Financial Fraud: Biometrics Point A Finger

March 21, 2002

Abstract

Boston, MA, USA March 21, 2002

Passwords Are Vulnerable, And Biometrics May Be The Answer  

Financial

institutions will increasingly incorporate biometric technologies into their security systems in response to increases in fraud, as well as greater expectations and demands from customers since September 11. Total biometric sales will exceed US$1 billion in 2004, with most deployments at airports, financial institutions, and healthcare facilities.

In a new report, " ," Celent Communications examines how the continued impact of September 11 on the financial services industry has resulted in an increased focus on preventing fraud with better security methods, particularly biometrics.

"At a time when security fears have reached new heights, it has become increasingly obvious that current security methods, especially passwords, are not sufficient and are costly to maintain," says Christine Barry, Celent analyst and author of the report. Biometric technologies, which identify individuals based on unique physiological and behavioral characteristics, are more robust than passwords and cannot be lost, forgotten, or stolen by unauthorized users. Increased accuracy, a higher level of consumer awareness and lower costs are making biometric technologies even more attractive.

While most financial institutions have already begun to pilot programs for internal use, future deployments are likely to be on a larger scale with more of the technology available for customer use.

"New fears have heightened demand for greater security, causing the industry to quickly emerge out of its infancy. It is now up to the biometric developers to deliver on their promises," says Barry.

A Table of Contents is available online.

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Celent is a research and advisory firm dedicated to helping financial institutions formulate comprehensive business and technology strategies. Celent publishes reports identifying trends and best practices in financial services technology and conducts consulting engagements for financial institutions looking to use technology to enhance existing business processes or launch new business strategies. With a team of internationally based analysts, Celent is uniquely positioned to offer strategic advice and market insights on a global basis. Celent is a member of the Oliver Wyman Group, which is a wholly-owned subsidiary of Marsh & McLennan Companies [NYSE: MMC].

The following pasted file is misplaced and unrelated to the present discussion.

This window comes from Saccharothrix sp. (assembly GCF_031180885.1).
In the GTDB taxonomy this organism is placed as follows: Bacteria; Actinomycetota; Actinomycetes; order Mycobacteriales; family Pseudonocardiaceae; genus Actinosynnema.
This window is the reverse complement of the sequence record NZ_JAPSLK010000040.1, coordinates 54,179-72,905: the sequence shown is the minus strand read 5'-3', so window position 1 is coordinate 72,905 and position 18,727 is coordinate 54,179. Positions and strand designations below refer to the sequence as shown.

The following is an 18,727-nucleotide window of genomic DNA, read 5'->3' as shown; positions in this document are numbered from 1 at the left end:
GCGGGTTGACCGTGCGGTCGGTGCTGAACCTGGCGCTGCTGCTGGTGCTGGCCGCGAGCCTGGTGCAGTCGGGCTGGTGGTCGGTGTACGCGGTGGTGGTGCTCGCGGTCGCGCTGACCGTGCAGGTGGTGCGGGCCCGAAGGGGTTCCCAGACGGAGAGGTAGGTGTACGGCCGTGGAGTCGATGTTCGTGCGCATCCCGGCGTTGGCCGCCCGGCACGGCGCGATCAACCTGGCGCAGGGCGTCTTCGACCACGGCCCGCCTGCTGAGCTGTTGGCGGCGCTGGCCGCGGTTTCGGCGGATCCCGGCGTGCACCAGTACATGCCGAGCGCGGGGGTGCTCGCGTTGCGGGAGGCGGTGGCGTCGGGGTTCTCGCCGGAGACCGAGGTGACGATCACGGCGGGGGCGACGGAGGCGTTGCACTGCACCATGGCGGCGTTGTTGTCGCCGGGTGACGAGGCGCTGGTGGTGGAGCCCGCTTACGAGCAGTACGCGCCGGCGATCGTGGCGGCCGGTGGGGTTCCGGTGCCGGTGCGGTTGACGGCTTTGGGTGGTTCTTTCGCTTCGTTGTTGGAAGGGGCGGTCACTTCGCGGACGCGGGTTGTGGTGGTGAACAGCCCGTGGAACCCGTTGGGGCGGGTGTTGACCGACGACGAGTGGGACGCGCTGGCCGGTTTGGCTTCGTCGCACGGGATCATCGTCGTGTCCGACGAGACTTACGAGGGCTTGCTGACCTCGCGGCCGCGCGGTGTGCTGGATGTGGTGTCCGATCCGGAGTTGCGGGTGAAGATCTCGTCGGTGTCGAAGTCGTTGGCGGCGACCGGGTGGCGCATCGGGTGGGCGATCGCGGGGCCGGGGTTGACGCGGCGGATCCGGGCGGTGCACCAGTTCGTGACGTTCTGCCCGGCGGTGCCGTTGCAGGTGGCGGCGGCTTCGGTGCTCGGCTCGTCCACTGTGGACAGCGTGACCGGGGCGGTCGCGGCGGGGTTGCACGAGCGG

Media Contacts

North America
Michele Pace
mpace@celent.com
Tel: +1 212 345 1366

Europe (London)
Chris Williams
cwilliams@celent.com
Tel: +44 (0)782 448 3336

Asia (Tokyo)
Yumi Nagaoka
ynagaoka@celent.com
Tel.: +81 3 3500 3023

Table of Contents

 

Boston, MA, USA  March 21, 2002

Return to report Abstract

 

EXECUTIVE SUMMARY 3
INTRODUCTION 4
MARKET OPPORTUNITY 6
  Significant Opportunity 6
  Market Size and Potential 6
  Global Adoption 7
  The Aftermath of September 11 8
  Privacy Issues 8
TECHNOLOGY 10
TECHNOLOGY BREAKDOWN BY SECTOR 13
  Facial Recognition 14
  Finger Scanning 14
  Hand Geometry 15
  Iris Recognition 15
  Signature Verification 16
  Voice Authentication 17
BIOMETRICS AND FINANCIAL SERVICES 18
  Phase 1: Internal Use 18
  Phase 2: On-Premise Customer Use 19
  Phase 3: Remote Use By Customers 20
CHOOSING THE RIGHT BIOMETRIC DEVICE 22
FUTURE TRENDS 25

 

        

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